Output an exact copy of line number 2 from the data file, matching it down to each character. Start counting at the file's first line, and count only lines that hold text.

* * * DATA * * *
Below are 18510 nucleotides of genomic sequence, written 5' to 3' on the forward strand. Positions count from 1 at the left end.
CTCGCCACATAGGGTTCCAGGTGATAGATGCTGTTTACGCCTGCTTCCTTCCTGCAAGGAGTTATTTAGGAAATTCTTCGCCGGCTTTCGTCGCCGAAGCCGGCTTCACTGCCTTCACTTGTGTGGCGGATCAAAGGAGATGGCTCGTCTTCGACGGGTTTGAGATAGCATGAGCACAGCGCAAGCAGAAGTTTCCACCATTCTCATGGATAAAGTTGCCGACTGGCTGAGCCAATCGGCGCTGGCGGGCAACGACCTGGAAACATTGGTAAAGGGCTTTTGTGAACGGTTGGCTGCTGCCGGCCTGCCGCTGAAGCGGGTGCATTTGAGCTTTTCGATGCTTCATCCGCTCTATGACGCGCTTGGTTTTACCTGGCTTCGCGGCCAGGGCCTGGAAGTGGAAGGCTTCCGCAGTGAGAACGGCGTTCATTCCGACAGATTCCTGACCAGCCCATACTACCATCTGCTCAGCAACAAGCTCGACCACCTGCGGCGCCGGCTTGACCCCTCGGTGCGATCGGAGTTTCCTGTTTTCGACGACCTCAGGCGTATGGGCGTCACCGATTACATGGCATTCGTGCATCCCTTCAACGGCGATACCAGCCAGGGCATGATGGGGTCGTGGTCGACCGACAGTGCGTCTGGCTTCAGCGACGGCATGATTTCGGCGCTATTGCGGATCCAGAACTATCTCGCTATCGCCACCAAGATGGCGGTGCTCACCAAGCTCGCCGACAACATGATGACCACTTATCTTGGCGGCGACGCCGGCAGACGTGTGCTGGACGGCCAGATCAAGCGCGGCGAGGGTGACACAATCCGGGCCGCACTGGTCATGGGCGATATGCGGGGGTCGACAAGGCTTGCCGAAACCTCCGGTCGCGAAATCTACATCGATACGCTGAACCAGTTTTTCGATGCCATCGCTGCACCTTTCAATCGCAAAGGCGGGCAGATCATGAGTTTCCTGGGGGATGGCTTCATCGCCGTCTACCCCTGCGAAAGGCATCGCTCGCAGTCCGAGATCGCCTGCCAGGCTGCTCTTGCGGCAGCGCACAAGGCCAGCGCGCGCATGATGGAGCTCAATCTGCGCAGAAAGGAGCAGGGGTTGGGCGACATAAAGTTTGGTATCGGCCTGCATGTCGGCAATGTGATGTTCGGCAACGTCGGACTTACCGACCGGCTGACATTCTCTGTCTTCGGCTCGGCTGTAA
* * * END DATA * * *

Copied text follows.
CTCGCCACATAGGGTTCCAGGTGATAGATGCTGTTTACGCCTGCTTCCTTCCTGCAAGGAGTTATTTAGGAAATTCTTCGCCGGCTTTCGTCGCCGAAGCCGGCTTCACTGCCTTCACTTGTGTGGCGGATCAAAGGAGATGGCTCGTCTTCGACGGGTTTGAGATAGCATGAGCACAGCGCAAGCAGAAGTTTCCACCATTCTCATGGATAAAGTTGCCGACTGGCTGAGCCAATCGGCGCTGGCGGGCAACGACCTGGAAACATTGGTAAAGGGCTTTTGTGAACGGTTGGCTGCTGCCGGCCTGCCGCTGAAGCGGGTGCATTTGAGCTTTTCGATGCTTCATCCGCTCTATGACGCGCTTGGTTTTACCTGGCTTCGCGGCCAGGGCCTGGAAGTGGAAGGCTTCCGCAGTGAGAACGGCGTTCATTCCGACAGATTCCTGACCAGCCCATACTACCATCTGCTCAGCAACAAGCTCGACCACCTGCGGCGCCGGCTTGACCCCTCGGTGCGATCGGAGTTTCCTGTTTTCGACGACCTCAGGCGTATGGGCGTCACCGATTACATGGCATTCGTGCATCCCTTCAACGGCGATACCAGCCAGGGCATGATGGGGTCGTGGTCGACCGACAGTGCGTCTGGCTTCAGCGACGGCATGATTTCGGCGCTATTGCGGATCCAGAACTATCTCGCTATCGCCACCAAGATGGCGGTGCTCACCAAGCTCGCCGACAACATGATGACCACTTATCTTGGCGGCGACGCCGGCAGACGTGTGCTGGACGGCCAGATCAAGCGCGGCGAGGGTGACACAATCCGGGCCGCACTGGTCATGGGCGATATGCGGGGGTCGACAAGGCTTGCCGAAACCTCCGGTCGCGAAATCTACATCGATACGCTGAACCAGTTTTTCGATGCCATCGCTGCACCTTTCAATCGCAAAGGCGGGCAGATCATGAGTTTCCTGGGGGATGGCTTCATCGCCGTCTACCCCTGCGAAAGGCATCGCTCGCAGTCCGAGATCGCCTGCCAGGCTGCTCTTGCGGCAGCGCACAAGGCCAGCGCGCGCATGATGGAGCTCAATCTGCGCAGAAAGGAGCAGGGGTTGGGCGACATAAAGTTTGGTATCGGCCTGCATGTCGGCAATGTGATGTTCGGCAACGTCGGACTTACCGACCGGCTGACATTCTCTGTCTTCGGCTCGGCTGTAA